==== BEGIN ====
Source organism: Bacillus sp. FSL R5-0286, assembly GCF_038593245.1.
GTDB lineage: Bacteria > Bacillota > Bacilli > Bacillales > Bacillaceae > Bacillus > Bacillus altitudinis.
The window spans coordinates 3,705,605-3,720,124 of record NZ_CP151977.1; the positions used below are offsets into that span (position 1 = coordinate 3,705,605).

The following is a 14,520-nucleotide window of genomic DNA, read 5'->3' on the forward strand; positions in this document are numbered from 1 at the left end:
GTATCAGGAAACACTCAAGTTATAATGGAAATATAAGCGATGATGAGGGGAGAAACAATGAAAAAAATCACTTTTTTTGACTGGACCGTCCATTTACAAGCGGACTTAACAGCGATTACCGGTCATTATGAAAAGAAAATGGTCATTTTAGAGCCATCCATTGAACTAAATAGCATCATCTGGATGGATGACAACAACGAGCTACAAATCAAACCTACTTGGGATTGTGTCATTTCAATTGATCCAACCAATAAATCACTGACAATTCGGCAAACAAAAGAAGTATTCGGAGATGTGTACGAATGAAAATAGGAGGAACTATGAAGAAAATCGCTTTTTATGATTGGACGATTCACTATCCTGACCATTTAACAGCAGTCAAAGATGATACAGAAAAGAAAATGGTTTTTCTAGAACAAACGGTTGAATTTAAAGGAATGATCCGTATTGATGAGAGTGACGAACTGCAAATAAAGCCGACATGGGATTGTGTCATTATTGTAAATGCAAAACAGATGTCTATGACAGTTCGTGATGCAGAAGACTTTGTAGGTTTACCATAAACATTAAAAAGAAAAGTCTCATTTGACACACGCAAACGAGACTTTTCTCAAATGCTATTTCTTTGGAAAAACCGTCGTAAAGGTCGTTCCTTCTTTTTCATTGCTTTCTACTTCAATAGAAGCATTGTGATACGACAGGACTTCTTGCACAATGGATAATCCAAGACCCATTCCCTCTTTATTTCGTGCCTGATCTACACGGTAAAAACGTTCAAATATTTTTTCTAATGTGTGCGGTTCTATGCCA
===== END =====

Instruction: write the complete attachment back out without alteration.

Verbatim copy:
Source organism: Bacillus sp. FSL R5-0286, assembly GCF_038593245.1.
GTDB lineage: Bacteria > Bacillota > Bacilli > Bacillales > Bacillaceae > Bacillus > Bacillus altitudinis.
The window spans coordinates 3,705,605-3,720,124 of record NZ_CP151977.1; the positions used below are offsets into that span (position 1 = coordinate 3,705,605).

The following is a 14,520-nucleotide window of genomic DNA, read 5'->3' on the forward strand; positions in this document are numbered from 1 at the left end:
GTATCAGGAAACACTCAAGTTATAATGGAAATATAAGCGATGATGAGGGGAGAAACAATGAAAAAAATCACTTTTTTTGACTGGACCGTCCATTTACAAGCGGACTTAACAGCGATTACCGGTCATTATGAAAAGAAAATGGTCATTTTAGAGCCATCCATTGAACTAAATAGCATCATCTGGATGGATGACAACAACGAGCTACAAATCAAACCTACTTGGGATTGTGTCATTTCAATTGATCCAACCAATAAATCACTGACAATTCGGCAAACAAAAGAAGTATTCGGAGATGTGTACGAATGAAAATAGGAGGAACTATGAAGAAAATCGCTTTTTATGATTGGACGATTCACTATCCTGACCATTTAACAGCAGTCAAAGATGATACAGAAAAGAAAATGGTTTTTCTAGAACAAACGGTTGAATTTAAAGGAATGATCCGTATTGATGAGAGTGACGAACTGCAAATAAAGCCGACATGGGATTGTGTCATTATTGTAAATGCAAAACAGATGTCTATGACAGTTCGTGATGCAGAAGACTTTGTAGGTTTACCATAAACATTAAAAAGAAAAGTCTCATTTGACACACGCAAACGAGACTTTTCTCAAATGCTATTTCTTTGGAAAAACCGTCGTAAAGGTCGTTCCTTCTTTTTCATTGCTTTCTACTTCAATAGAAGCATTGTGATACGACAGGACTTCTTGCACAATGGATAATCCAAGACCCATTCCCTCTTTATTTCGTGCCTGATCTACACGGTAAAAACGTTCAAATATTTTTTCTAATGTGTGCGGTTCTATGCCA